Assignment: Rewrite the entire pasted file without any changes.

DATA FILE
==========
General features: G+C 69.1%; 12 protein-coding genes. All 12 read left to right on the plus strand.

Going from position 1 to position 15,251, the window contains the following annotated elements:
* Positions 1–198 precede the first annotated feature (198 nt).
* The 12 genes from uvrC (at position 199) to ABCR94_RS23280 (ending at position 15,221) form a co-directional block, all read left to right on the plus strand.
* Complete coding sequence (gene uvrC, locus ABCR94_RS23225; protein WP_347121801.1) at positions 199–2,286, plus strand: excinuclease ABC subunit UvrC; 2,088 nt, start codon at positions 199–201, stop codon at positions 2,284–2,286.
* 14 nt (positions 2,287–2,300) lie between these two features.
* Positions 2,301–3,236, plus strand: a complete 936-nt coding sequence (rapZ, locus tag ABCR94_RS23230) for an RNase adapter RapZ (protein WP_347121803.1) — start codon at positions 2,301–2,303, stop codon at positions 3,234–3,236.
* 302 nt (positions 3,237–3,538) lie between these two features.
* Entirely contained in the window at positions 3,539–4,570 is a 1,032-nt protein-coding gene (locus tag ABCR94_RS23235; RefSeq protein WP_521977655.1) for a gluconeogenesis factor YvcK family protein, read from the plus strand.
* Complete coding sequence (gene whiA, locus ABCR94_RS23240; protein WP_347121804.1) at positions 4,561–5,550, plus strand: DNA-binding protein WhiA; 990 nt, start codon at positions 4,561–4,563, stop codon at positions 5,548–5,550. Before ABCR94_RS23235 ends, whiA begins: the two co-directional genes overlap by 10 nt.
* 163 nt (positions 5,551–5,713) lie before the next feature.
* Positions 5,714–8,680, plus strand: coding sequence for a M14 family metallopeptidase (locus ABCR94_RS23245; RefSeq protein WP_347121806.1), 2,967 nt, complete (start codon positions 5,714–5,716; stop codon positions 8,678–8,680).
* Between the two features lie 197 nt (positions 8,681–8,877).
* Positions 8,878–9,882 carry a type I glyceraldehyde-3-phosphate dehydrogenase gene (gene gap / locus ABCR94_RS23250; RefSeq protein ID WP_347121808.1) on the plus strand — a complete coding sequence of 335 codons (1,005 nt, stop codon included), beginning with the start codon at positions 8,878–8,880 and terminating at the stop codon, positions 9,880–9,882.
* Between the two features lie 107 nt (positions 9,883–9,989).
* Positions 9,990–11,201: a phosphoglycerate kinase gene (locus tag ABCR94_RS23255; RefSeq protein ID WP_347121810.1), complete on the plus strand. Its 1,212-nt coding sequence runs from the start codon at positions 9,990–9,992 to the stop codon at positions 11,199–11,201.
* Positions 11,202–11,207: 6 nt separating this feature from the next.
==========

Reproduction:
General features: G+C 69.1%; 12 protein-coding genes. All 12 read left to right on the plus strand.

Going from position 1 to position 15,251, the window contains the following annotated elements:
* Positions 1–198 precede the first annotated feature (198 nt).
* The 12 genes from uvrC (at position 199) to ABCR94_RS23280 (ending at position 15,221) form a co-directional block, all read left to right on the plus strand.
* Complete coding sequence (gene uvrC, locus ABCR94_RS23225; protein WP_347121801.1) at positions 199–2,286, plus strand: excinuclease ABC subunit UvrC; 2,088 nt, start codon at positions 199–201, stop codon at positions 2,284–2,286.
* 14 nt (positions 2,287–2,300) lie between these two features.
* Positions 2,301–3,236, plus strand: a complete 936-nt coding sequence (rapZ, locus tag ABCR94_RS23230) for an RNase adapter RapZ (protein WP_347121803.1) — start codon at positions 2,301–2,303, stop codon at positions 3,234–3,236.
* 302 nt (positions 3,237–3,538) lie between these two features.
* Entirely contained in the window at positions 3,539–4,570 is a 1,032-nt protein-coding gene (locus tag ABCR94_RS23235; RefSeq protein WP_521977655.1) for a gluconeogenesis factor YvcK family protein, read from the plus strand.
* Complete coding sequence (gene whiA, locus ABCR94_RS23240; protein WP_347121804.1) at positions 4,561–5,550, plus strand: DNA-binding protein WhiA; 990 nt, start codon at positions 4,561–4,563, stop codon at positions 5,548–5,550. Before ABCR94_RS23235 ends, whiA begins: the two co-directional genes overlap by 10 nt.
* 163 nt (positions 5,551–5,713) lie before the next feature.
* Positions 5,714–8,680, plus strand: coding sequence for a M14 family metallopeptidase (locus ABCR94_RS23245; RefSeq protein WP_347121806.1), 2,967 nt, complete (start codon positions 5,714–5,716; stop codon positions 8,678–8,680).
* Between the two features lie 197 nt (positions 8,681–8,877).
* Positions 8,878–9,882 carry a type I glyceraldehyde-3-phosphate dehydrogenase gene (gene gap / locus ABCR94_RS23250; RefSeq protein ID WP_347121808.1) on the plus strand — a complete coding sequence of 335 codons (1,005 nt, stop codon included), beginning with the start codon at positions 8,878–8,880 and terminating at the stop codon, positions 9,880–9,882.
* Between the two features lie 107 nt (positions 9,883–9,989).
* Positions 9,990–11,201: a phosphoglycerate kinase gene (locus tag ABCR94_RS23255; RefSeq protein ID WP_347121810.1), complete on the plus strand. Its 1,212-nt coding sequence runs from the start codon at positions 9,990–9,992 to the stop codon at positions 11,199–11,201.
* Positions 11,202–11,207: 6 nt separating this feature from the next.